The blue economy, with its myriad of marine resources, stands as a new frontier for Africa’s economic transformation. With over 38,000 kilometers of coastline and some of the world's busiest shipping routes, Africa is positioned to capitalize on its oceanic assets. Yet, the fulcrum upon which this potential pivot is logistics performance, which has shown to significantly influence trade dynamics and the economic vitality of the continent. According to the United Nations Economic Commission for Africa, the continent's maritime-related activities could potentially contribute up to $13 billion to its economy.

The blue economy's burgeoning prospects are closely linked to the logistical proficiency of African nations. According to UNCTAD, Africa's maritime-related activities are currently estimated to be worth over $1 trillion, accounting for more than 90% of the continent's imports and exports by volume.

A minor 1% increase in the LPI rating could notably reduce shipping costs, broaden market access, and potentially boost the trade volume, catalyzing economic growth and sustainability.

However, this is contingent upon overcoming logistical bottlenecks that currently result in African ports being some of the least efficient globally. For instance, container ships spend an average of 20 days in African ports compared to 4 days in large international ports, as per World Bank data. This inefficiency not only inflates costs but also diminishes the competitive edge of African exports.

Furthermore, the African Development Bank has emphasized that a mere 10% improvement in Africa’s logistics performance could enhance GDP per capita by 2%. In the context of the blue economy, this could mean increased profitability for the fishing industry, expanded reach for coastal tourism, and more efficient exploitation of undersea minerals.


AfCFTA: The new trade wind

As the African Continental Free Trade Agreement (AfCFTA) unfurls its sails, it promises to chart a new course for trade across the rich wall-hanging of African nations. In a historic consolidation effort, the AfCFTA aims to create the world's largest free trade area by connecting 1.3 billion people across 55 countries with a combined gross domestic product (GDP) valued at $3.4 trillion.

The initiative is not merely a signal of intent but a pragmatic move towards economic integration, with the United Nations Economic Commission for Africa estimating a potential increase in intra-African trade by more than 50% through the elimination of import duties alone. However, the robustness of this trade wind is inextricably linked to the continent's logistics performance.

With varying LPI scores across the continent, the disparities in logistical readiness could either bolster the ambitious projections or dampen the collective momentum. For instance, while countries like South Africa and Egypt score above the African average with LPI scores of 3.70 and 3.10 respectively, indicating relatively efficient logistics frameworks, others remain far below, signalling the need for significant improvements to fully capitalize on the AfCFTA's benefits.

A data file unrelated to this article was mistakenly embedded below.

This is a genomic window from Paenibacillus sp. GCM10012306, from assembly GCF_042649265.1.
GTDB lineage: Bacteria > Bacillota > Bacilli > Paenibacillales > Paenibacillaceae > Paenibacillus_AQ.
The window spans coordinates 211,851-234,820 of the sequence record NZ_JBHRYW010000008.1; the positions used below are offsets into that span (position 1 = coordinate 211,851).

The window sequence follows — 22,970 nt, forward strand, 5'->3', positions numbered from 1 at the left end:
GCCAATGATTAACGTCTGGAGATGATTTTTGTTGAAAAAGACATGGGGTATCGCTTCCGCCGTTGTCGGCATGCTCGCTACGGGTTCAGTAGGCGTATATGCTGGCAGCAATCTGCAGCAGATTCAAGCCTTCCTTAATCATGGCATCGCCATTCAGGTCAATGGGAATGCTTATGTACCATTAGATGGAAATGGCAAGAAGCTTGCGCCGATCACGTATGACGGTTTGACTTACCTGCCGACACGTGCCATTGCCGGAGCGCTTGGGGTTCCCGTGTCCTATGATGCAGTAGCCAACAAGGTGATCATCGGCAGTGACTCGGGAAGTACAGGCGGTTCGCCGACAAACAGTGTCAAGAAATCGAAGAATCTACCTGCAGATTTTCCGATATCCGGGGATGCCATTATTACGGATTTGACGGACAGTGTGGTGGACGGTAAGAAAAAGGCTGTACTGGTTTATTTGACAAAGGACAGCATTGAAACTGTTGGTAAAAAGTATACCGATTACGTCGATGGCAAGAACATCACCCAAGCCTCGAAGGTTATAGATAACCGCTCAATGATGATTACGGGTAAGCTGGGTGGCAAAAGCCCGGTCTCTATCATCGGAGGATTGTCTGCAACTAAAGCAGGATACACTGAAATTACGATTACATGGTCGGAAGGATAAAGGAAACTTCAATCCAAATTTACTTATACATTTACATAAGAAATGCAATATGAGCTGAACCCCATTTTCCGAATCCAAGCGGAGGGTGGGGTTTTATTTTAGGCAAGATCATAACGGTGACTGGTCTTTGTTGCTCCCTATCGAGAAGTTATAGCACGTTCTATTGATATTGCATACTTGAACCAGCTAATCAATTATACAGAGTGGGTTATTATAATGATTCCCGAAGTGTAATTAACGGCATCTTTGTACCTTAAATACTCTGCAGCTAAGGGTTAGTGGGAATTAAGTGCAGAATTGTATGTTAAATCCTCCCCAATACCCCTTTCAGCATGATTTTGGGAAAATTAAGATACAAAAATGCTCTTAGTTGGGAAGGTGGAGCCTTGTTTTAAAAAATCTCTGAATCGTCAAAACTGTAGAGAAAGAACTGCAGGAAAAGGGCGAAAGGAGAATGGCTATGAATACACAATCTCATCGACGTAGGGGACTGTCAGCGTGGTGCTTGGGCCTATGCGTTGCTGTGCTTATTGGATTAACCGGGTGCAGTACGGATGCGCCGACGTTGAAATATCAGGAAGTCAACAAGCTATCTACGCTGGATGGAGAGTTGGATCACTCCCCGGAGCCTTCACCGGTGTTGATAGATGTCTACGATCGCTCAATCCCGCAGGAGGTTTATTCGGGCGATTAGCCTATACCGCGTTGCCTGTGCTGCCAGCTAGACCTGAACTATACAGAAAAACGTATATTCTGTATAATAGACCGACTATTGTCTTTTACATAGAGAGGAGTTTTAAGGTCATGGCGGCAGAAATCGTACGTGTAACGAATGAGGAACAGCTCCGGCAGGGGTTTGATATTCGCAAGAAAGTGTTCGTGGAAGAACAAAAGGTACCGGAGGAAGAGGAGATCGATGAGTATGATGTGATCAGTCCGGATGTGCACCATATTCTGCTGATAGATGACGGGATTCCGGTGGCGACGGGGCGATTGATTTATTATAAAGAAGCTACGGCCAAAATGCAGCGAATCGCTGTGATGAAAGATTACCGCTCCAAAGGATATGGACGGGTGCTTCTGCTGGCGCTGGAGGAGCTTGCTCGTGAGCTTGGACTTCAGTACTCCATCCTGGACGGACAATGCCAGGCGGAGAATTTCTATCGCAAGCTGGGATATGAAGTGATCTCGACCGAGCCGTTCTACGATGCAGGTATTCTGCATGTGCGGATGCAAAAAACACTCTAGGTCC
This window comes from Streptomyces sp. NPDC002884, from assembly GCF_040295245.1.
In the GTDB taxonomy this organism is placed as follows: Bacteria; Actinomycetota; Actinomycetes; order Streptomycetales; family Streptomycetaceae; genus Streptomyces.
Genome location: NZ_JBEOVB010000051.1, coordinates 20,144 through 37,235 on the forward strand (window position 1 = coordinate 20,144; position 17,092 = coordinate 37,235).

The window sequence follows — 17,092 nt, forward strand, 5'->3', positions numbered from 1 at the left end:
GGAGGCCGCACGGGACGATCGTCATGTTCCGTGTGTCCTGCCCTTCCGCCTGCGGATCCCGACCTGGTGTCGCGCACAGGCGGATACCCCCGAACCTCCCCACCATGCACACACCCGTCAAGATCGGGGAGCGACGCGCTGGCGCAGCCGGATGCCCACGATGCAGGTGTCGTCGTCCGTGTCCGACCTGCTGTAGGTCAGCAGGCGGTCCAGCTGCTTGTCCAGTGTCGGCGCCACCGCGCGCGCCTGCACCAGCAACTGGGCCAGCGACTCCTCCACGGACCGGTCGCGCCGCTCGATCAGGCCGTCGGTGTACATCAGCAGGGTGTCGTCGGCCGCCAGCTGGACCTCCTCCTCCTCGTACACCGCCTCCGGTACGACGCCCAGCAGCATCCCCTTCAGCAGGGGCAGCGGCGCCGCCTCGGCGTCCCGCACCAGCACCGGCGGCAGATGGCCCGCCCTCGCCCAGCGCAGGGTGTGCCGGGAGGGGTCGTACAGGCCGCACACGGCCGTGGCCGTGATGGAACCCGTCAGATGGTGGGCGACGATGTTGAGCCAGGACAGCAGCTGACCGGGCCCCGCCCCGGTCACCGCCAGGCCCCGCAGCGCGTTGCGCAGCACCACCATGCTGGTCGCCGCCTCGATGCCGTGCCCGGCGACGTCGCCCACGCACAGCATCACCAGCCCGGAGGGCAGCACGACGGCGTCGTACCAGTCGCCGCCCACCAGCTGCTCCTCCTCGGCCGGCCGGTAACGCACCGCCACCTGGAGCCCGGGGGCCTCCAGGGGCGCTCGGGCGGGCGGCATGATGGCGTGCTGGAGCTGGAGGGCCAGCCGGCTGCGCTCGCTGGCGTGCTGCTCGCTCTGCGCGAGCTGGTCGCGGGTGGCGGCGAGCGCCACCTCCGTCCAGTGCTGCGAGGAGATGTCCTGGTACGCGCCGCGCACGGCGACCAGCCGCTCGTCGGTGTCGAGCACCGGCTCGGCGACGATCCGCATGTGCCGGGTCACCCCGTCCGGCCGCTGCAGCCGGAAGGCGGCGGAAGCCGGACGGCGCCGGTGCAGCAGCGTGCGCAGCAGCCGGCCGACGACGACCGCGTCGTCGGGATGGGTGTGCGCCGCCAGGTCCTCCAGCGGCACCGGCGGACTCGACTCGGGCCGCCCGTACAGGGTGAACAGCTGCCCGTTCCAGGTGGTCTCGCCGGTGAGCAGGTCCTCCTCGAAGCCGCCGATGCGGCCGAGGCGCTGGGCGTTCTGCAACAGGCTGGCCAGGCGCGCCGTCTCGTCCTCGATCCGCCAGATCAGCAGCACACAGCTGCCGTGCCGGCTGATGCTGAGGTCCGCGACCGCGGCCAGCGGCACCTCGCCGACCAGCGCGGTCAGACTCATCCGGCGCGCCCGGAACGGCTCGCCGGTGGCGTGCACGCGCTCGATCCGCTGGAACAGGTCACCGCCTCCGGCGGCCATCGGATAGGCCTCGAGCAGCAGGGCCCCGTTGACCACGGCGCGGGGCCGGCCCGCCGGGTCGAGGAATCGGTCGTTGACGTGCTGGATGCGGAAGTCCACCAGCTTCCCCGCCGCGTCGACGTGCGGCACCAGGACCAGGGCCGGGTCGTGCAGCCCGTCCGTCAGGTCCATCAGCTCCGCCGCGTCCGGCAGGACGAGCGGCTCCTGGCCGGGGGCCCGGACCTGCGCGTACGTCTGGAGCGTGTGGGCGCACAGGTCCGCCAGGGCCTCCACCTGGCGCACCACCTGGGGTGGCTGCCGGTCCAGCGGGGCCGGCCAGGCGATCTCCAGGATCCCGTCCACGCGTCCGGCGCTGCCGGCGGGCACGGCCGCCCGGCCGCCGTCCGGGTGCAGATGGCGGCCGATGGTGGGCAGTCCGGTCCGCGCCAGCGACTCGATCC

The pact could act as a catalyst for infrastructural development and policy reform, which are critical for logistics improvement. It's projected that, by harmonizing trade standards and streamlining border procedures, the AfCFTA can address some of the logistical inefficiencies that currently cost the region between 5% to 15% of its annual GDP, according to the African Development Bank. This improvement in logistics is not just a trade facilitator but a vital component for the blue economy's growth, which is pegged to make substantial contributions to the continent's GDP in the coming years.



The Logistics Performance Index (LPI) serves as a critical indicator for Africa's trade and economic potential, particularly within the context of its burgeoning blue economy and the African Continental Free Trade Agreement (AfCFTA).

While the continent has shown improvement in its LPI performance, a significant need for reform and modernization, especially through the adoption of technologies like AI, remains. Higher LPI scores in countries like South Africa and Egypt demonstrate the benefits of focused logistic enhancements.

However, the varied performance across the continent, as seen in countries like Ghana, highlights the need for more efficient logistics systems. The success of Africa's blue economy is deeply intertwined with its logistical capabilities, emphasizing the importance of technological advancements and streamlined processes for sustainable economic growth and trade.


About the authors

Albert Derrick Fiatui, is the Executive Director at the Centre for International Maritime Affairs, Ghana (CIMAG), an Advocacy, Research and Operational Policy Think-tank, with a focus on the Maritime Industry (Blue Economy) and general Ocean Governance.

He is a Maritime Policy and Ocean Governance Expert.

Dr. David King Boison is the esteemed CEO of Knowledge Web Centre, a prominent research and consulting firm. He chairs the Ethics Review Committee at the National Health Insurance Authority, ensuring ethical conduct in health data management. Dr. Boison also serves as Track Chair at the Academy of African Business Development, fostering business scholarship in Africa. Notably, he pioneered the e-port system at GPHA, revolutionizing port operations with a seamless, paperless approach. His extensive consulting experience spans both national and international organizations. Additionally, he leads the Ethics Board at the Ghana Institute of Freight Forwarders, promoting industry integrity.

Dr. Boison's academic portfolio includes a Business Administration degree and dual MSc degrees from Coventry University, UK, in Supply Chain Management and Management Information Systems. He also holds a PhD in Business Administration, specializing in supply chain. A certified Prince2 Project Practitioner, his expertise extends to advanced project management methodologies.